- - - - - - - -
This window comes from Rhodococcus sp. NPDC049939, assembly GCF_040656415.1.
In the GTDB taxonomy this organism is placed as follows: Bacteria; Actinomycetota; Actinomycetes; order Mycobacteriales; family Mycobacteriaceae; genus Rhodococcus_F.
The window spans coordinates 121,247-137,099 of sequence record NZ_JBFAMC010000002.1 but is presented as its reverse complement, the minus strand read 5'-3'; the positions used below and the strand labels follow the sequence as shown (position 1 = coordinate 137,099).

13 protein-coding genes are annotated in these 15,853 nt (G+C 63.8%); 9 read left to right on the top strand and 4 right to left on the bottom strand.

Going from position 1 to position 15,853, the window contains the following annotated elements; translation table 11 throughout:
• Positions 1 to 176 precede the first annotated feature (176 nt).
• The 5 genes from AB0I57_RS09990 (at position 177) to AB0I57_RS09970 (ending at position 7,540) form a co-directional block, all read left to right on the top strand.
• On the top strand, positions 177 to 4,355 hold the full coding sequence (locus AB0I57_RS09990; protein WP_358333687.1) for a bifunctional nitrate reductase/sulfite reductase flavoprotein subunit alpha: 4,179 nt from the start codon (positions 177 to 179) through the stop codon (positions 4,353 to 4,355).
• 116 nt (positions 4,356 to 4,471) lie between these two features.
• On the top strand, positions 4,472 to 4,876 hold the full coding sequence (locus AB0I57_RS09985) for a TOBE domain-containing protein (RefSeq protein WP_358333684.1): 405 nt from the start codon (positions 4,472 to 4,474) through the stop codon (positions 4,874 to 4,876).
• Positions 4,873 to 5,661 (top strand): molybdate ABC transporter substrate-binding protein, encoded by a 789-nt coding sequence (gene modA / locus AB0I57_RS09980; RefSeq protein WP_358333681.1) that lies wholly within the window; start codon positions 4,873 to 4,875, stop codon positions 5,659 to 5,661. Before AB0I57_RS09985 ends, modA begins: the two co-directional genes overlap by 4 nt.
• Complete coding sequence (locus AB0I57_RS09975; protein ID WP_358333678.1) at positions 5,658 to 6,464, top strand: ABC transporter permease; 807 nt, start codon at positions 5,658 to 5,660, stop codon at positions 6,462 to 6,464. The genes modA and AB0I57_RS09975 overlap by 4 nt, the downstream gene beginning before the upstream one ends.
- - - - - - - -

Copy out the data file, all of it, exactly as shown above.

This window comes from Rhodococcus sp. NPDC049939, assembly GCF_040656415.1.
In the GTDB taxonomy this organism is placed as follows: Bacteria; Actinomycetota; Actinomycetes; order Mycobacteriales; family Mycobacteriaceae; genus Rhodococcus_F.
The window spans coordinates 121,247-137,099 of sequence record NZ_JBFAMC010000002.1 but is presented as its reverse complement, the minus strand read 5'-3'; the positions used below and the strand labels follow the sequence as shown (position 1 = coordinate 137,099).

13 protein-coding genes are annotated in these 15,853 nt (G+C 63.8%); 9 read left to right on the top strand and 4 right to left on the bottom strand.

Going from position 1 to position 15,853, the window contains the following annotated elements; translation table 11 throughout:
• Positions 1 to 176 precede the first annotated feature (176 nt).
• The 5 genes from AB0I57_RS09990 (at position 177) to AB0I57_RS09970 (ending at position 7,540) form a co-directional block, all read left to right on the top strand.
• On the top strand, positions 177 to 4,355 hold the full coding sequence (locus AB0I57_RS09990; protein WP_358333687.1) for a bifunctional nitrate reductase/sulfite reductase flavoprotein subunit alpha: 4,179 nt from the start codon (positions 177 to 179) through the stop codon (positions 4,353 to 4,355).
• 116 nt (positions 4,356 to 4,471) lie between these two features.
• On the top strand, positions 4,472 to 4,876 hold the full coding sequence (locus AB0I57_RS09985) for a TOBE domain-containing protein (RefSeq protein WP_358333684.1): 405 nt from the start codon (positions 4,472 to 4,474) through the stop codon (positions 4,874 to 4,876).
• Positions 4,873 to 5,661 (top strand): molybdate ABC transporter substrate-binding protein, encoded by a 789-nt coding sequence (gene modA / locus AB0I57_RS09980; RefSeq protein WP_358333681.1) that lies wholly within the window; start codon positions 4,873 to 4,875, stop codon positions 5,659 to 5,661. Before AB0I57_RS09985 ends, modA begins: the two co-directional genes overlap by 4 nt.
• Complete coding sequence (locus AB0I57_RS09975; protein ID WP_358333678.1) at positions 5,658 to 6,464, top strand: ABC transporter permease; 807 nt, start codon at positions 5,658 to 5,660, stop codon at positions 6,462 to 6,464. The genes modA and AB0I57_RS09975 overlap by 4 nt, the downstream gene beginning before the upstream one ends.